Microsoft explicitly says its not supported so why would you go down a path when they say don't do it? There probably is no definitive list because they don't (and can't) test to know what every possible bad thing could happen is. They simply know it doesn't work and should not be used.


    Jason | http://blog.configmgrftw.com

    Wednesday, July 3, 2013 1:41 PM
  • narcoticoo, there are many reason that we do things that aren't "Supported by Microsoft". If this works for you and you see no issues with the clients installing correctly or patching correctly then by all means go for it.  As Jason states, it just means that if you called Microsoft about a client install issue they would tell you to do it differently.

    Being creative is a huge part of our objective as Engineers and in many cases means thinking outside the supported box that Microsoft provides.  Just understand the ramifications for support if you have to call them.  ;-)

    Wednesday, July 3, 2013 2:54 PM
  • ROFL...Jason you are one dramatic dude.
    Wednesday, July 3, 2013 2:55 PM
  • This is getting hilarious... In the whole thread, I haven't asked if it is supported or not, I was asking what the side-effects are? I have no intentions contacting MS for support if something goes wrong. You don't need to turn my head on something that I'm only curious about, that's just lame.

    And where is it said that it is not supported in 2012?

    Wednesday, July 3, 2013 3:39 PM
  • Not everything that can be or is supported or not supported is documented (or ever can be): http://technet.microsoft.com/en-us/magazine/jj643252.aspx

    Your expectation here needs to be adjusted. No one recommended contacting support. William just mentioned that *if* you have an issue and needed to contact support, they may decline to help you because you've done something explicitly unsupported.

    For clientpatch, here's the specific documentation noting it as unsupported: http://blogs.technet.com/b/configmgrteam/archive/2009/04/08/automatically-applying-hotfixes-to-the-configuration-manager-2007-client-during-installation.aspx

    Additionally, I've also been in contact with the sustained engineering folks responsible for the CUs and they've reinforced the statement.

    What can happen? Who knows? Microsoft does not test against unsupported configurations and features -- that's the definition of unsupported. It's not tested so no one really knows. They did find a couple of explicit issues (outlined in that post above) so know that at least those exist and probably more since it is, as mentioned, abandoned code.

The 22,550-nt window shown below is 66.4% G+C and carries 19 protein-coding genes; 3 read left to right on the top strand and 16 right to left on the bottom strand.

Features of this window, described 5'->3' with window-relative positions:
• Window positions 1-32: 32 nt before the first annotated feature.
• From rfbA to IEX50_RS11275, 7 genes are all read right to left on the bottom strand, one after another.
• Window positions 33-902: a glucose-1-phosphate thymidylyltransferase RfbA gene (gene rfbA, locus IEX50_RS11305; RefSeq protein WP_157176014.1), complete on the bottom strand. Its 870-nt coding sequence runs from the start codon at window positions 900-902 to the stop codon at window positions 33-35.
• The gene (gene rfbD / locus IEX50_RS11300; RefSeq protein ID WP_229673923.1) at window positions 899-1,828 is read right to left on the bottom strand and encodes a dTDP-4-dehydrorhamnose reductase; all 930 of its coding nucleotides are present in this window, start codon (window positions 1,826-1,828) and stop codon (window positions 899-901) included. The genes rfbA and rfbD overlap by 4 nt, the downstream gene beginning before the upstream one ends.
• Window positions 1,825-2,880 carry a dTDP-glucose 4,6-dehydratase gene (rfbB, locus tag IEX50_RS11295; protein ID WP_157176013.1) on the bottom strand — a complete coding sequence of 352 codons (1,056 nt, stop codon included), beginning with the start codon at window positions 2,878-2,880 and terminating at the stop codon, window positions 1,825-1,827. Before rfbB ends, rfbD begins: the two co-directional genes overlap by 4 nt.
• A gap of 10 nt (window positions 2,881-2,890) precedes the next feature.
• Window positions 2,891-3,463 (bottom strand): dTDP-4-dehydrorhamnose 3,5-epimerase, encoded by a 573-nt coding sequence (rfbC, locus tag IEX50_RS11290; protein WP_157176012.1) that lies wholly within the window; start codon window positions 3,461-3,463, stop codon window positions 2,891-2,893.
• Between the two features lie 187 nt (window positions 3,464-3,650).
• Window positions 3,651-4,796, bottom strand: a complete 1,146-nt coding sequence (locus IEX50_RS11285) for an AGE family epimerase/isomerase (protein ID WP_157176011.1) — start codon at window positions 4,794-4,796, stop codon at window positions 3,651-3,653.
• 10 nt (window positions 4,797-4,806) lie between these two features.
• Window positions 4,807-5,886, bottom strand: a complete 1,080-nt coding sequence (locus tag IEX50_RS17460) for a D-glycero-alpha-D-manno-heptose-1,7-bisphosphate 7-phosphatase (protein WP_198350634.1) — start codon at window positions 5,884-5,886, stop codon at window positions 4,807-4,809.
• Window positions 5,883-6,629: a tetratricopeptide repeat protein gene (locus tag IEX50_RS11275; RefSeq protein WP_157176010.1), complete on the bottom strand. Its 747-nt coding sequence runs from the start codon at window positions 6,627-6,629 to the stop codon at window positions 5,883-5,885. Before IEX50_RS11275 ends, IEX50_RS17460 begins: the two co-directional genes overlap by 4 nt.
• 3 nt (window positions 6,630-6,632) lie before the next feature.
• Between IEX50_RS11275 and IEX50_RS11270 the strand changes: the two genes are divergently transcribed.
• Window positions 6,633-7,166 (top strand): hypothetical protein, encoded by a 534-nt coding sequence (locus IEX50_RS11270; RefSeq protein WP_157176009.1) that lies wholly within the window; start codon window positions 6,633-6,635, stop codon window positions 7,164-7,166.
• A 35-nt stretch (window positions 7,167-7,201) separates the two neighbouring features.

Why does it matter what can happen though? If the folks who write and support the code tell you shouldn't do it, you are simply asking for problems by doing it. Ultimately, you're asking a question that has no defined answer (except "bad"/unsupported things) that really doesn't matter if you follow the explicit guidance. If you don't, as William points out, that's a risk for you take and an answer for you to discover.


    Jason | http://blog.configmgrftw.com

    Wednesday, July 3, 2013 4:18 PM
  • Of for god sake... I'm just trying to figure out if someone has used this method what kind of problems have they seen, if any? I'm not even trying to find something 'official', just the notes from the field.

    And again, you just continue on lecturing about what is supported and what is not, I got your point already, get over it.

    The link you provided is the same I've found, is the behavior exactly the same in 2012?

    Wednesday, July 3, 2013 4:46 PM
  • Yes, the link is applicable for 2012.

    I doubt you'll find any "notes from the field on this", that's my point. Why not use a supported solution?


    Jason | http://blog.configmgrftw.com

    Wednesday, July 3, 2013 5:43 PM
  • Maybe because I'm stupid enough to think that something has changed since 2007 because there are now two different kind of clients (x86 and x64) for 2012.

    Hopefully they get CUs to behave like the SP1 update behaved that you could use automatic client upgrade feature.

    I might use supported solution or not, I'll do some testing with the parameters and see if something breaks.

    Wednesday, July 3, 2013 6:05 PM
  • I've echoed the same desire to the PM (formerly) responsible for client operations and the sustained engineering team.